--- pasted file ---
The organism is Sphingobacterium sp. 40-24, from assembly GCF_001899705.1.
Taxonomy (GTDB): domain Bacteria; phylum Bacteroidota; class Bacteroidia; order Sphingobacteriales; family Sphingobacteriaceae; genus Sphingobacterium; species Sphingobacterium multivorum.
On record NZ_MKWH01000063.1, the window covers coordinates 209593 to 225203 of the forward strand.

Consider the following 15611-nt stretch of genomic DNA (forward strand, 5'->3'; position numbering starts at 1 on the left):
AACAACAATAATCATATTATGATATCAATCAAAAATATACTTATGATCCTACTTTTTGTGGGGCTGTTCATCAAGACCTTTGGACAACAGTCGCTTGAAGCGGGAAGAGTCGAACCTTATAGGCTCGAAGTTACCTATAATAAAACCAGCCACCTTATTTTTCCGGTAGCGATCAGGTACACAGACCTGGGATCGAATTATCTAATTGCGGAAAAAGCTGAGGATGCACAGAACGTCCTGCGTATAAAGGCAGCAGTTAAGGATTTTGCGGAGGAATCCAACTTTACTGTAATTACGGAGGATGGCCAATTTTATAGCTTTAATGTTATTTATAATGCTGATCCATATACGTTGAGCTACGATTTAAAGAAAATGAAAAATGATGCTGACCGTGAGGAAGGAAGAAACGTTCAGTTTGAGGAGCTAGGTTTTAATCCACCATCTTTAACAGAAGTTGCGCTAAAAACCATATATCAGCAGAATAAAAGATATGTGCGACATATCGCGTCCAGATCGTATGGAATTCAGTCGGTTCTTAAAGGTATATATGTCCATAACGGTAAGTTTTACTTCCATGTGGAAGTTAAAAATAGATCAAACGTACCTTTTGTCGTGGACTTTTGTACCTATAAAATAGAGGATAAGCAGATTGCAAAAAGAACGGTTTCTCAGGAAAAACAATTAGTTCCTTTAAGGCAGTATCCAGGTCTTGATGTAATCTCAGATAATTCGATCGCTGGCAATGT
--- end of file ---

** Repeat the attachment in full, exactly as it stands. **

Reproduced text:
The organism is Sphingobacterium sp. 40-24, from assembly GCF_001899705.1.
Taxonomy (GTDB): domain Bacteria; phylum Bacteroidota; class Bacteroidia; order Sphingobacteriales; family Sphingobacteriaceae; genus Sphingobacterium; species Sphingobacterium multivorum.
On record NZ_MKWH01000063.1, the window covers coordinates 209593 to 225203 of the forward strand.

Consider the following 15611-nt stretch of genomic DNA (forward strand, 5'->3'; position numbering starts at 1 on the left):
AACAACAATAATCATATTATGATATCAATCAAAAATATACTTATGATCCTACTTTTTGTGGGGCTGTTCATCAAGACCTTTGGACAACAGTCGCTTGAAGCGGGAAGAGTCGAACCTTATAGGCTCGAAGTTACCTATAATAAAACCAGCCACCTTATTTTTCCGGTAGCGATCAGGTACACAGACCTGGGATCGAATTATCTAATTGCGGAAAAAGCTGAGGATGCACAGAACGTCCTGCGTATAAAGGCAGCAGTTAAGGATTTTGCGGAGGAATCCAACTTTACTGTAATTACGGAGGATGGCCAATTTTATAGCTTTAATGTTATTTATAATGCTGATCCATATACGTTGAGCTACGATTTAAAGAAAATGAAAAATGATGCTGACCGTGAGGAAGGAAGAAACGTTCAGTTTGAGGAGCTAGGTTTTAATCCACCATCTTTAACAGAAGTTGCGCTAAAAACCATATATCAGCAGAATAAAAGATATGTGCGACATATCGCGTCCAGATCGTATGGAATTCAGTCGGTTCTTAAAGGTATATATGTCCATAACGGTAAGTTTTACTTCCATGTGGAAGTTAAAAATAGATCAAACGTACCTTTTGTCGTGGACTTTTGTACCTATAAAATAGAGGATAAGCAGATTGCAAAAAGAACGGTTTCTCAGGAAAAACAATTAGTTCCTTTAAGGCAGTATCCAGGTCTTGATGTAATCTCAGATAATTCGATCGCTGGCAATGT